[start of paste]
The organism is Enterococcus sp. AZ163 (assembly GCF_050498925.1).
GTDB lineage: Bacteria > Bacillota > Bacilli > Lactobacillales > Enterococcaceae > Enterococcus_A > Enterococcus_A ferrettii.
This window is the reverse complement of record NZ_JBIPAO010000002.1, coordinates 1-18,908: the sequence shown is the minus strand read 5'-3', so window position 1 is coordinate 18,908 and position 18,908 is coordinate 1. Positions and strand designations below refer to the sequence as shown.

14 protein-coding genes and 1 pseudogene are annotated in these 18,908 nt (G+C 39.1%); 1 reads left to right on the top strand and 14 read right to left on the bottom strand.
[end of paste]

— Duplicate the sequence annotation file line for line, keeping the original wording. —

The organism is Enterococcus sp. AZ163 (assembly GCF_050498925.1).
GTDB lineage: Bacteria > Bacillota > Bacilli > Lactobacillales > Enterococcaceae > Enterococcus_A > Enterococcus_A ferrettii.
This window is the reverse complement of record NZ_JBIPAO010000002.1, coordinates 1-18,908: the sequence shown is the minus strand read 5'-3', so window position 1 is coordinate 18,908 and position 18,908 is coordinate 1. Positions and strand designations below refer to the sequence as shown.

14 protein-coding genes and 1 pseudogene are annotated in these 18,908 nt (G+C 39.1%); 1 reads left to right on the top strand and 14 read right to left on the bottom strand.